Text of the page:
● ICE should significantly reduce the number of individuals subjected to ISAP by conducting a wide scale de-escalation review of its ISAP docket, and adjust its funding request for the program accordingly: ICE should conduct a thorough de-escalation review of its ISAP case docket across all ICE Field Offices. There should be a prosecutorial discretion practice of routine de-escalation for the ISAP docket and a presumption of de-escalation after 90 days in the ISAP program. Ankle shackles and SmartLINK should not be the de facto supervision practice as ICE currently operates. ICE must also consider the prosecutorial discretion requests of individuals or counsel asking for ISAP de-escalation. If ICE will not commit to these policy changes, please explain why in writing.

● ICE should publicly disclose its data and civil liberties policy for the SmartLINK application. The agency should be transparent about what types of data it or B.I. collect or should be allowed to collect on an individual and their surrounding community, and for what purpose. If ICE will not commit to these policy changes, please explain why in writing.

● ICE should reevaluate its ISAP IV contract with B.I. As President Biden indicated earlier this year, private entities should not profit from incarceration. The same applies here — no private entity should profit from surveillance and e-carceration. If ICE will not commit to these policy changes, please explain why in writing. As a nation that values immigrant communities as part of the fabric of our society, we can no longer criminalize immigration and replace brick and mortar prisons with high-tech ones. Instead, we must divert resources from detention programs like ISAP to community-based services that serve the very real needs of our communities.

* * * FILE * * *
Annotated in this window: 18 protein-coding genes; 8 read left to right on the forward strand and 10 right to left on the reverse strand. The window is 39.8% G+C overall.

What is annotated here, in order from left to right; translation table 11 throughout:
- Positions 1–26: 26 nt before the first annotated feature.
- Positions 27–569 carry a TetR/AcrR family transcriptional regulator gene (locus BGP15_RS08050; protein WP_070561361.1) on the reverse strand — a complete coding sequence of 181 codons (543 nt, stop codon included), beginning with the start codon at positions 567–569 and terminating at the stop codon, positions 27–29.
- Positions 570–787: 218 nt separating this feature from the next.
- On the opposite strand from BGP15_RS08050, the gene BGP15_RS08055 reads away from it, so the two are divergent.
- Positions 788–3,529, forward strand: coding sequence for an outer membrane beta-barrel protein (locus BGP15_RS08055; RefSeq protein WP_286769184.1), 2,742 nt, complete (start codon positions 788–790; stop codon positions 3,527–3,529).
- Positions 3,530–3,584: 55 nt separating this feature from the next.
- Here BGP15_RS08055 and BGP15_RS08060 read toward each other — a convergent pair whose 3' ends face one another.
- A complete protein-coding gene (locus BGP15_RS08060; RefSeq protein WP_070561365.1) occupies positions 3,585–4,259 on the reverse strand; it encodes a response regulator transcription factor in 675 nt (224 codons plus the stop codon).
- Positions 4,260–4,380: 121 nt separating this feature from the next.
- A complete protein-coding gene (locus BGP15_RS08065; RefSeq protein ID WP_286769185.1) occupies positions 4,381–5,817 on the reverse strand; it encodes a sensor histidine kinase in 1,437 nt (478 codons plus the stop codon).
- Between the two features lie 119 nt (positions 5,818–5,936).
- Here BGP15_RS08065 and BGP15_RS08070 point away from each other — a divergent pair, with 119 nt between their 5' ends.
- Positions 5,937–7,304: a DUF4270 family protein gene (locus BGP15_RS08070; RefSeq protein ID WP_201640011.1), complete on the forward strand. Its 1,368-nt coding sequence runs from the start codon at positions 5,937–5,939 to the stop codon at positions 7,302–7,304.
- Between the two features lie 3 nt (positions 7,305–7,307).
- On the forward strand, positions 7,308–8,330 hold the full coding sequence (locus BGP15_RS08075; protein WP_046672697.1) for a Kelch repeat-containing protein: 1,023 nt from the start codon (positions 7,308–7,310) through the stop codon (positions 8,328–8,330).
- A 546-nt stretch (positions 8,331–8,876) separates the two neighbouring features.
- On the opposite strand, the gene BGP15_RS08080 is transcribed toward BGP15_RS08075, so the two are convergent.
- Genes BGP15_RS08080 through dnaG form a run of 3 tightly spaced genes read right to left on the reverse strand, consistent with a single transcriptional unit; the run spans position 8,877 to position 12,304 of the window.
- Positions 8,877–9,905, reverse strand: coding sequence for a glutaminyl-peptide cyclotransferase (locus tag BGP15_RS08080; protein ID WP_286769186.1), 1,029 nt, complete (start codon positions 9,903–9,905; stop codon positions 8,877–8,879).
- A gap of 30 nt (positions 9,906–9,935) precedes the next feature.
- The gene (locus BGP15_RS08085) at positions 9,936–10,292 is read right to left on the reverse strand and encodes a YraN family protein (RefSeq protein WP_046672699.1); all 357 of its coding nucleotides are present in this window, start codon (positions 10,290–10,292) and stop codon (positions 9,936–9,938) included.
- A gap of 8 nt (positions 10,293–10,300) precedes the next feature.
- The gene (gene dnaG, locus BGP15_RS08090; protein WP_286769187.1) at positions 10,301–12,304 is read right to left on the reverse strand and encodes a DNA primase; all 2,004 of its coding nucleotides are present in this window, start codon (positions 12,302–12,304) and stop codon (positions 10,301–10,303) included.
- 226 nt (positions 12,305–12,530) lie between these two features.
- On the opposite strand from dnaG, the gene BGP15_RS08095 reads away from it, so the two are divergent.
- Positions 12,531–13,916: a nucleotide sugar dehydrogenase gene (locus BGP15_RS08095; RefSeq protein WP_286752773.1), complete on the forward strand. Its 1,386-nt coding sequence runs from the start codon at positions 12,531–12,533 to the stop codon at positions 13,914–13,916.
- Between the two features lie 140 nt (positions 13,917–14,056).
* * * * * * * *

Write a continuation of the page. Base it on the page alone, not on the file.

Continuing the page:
Members of Congress

Rashida Tlaib

Jesus G. Garcia

Ayanna Pressley

Jamaal Bowman

Judy Chu

Cori Bush

Yvette D. Clarke

J. Luis Correa

James P. McGovern

Danny K. Davis

Grace Meng

Adriano Espaillat

Eleanor Holmes Norton

Sylvia R. Garcia

Alexandria Ocasio-Cortez

Raul Grijalva

Ilhan Omar

Pramila Jayapal

Mark Pocan

Henry C. Johnson, Jr.

Jan Schakowsky

Barbara Lee

Nydia M. Velazquez

Alan S. Lowenthal

Bonniw Watson Coleman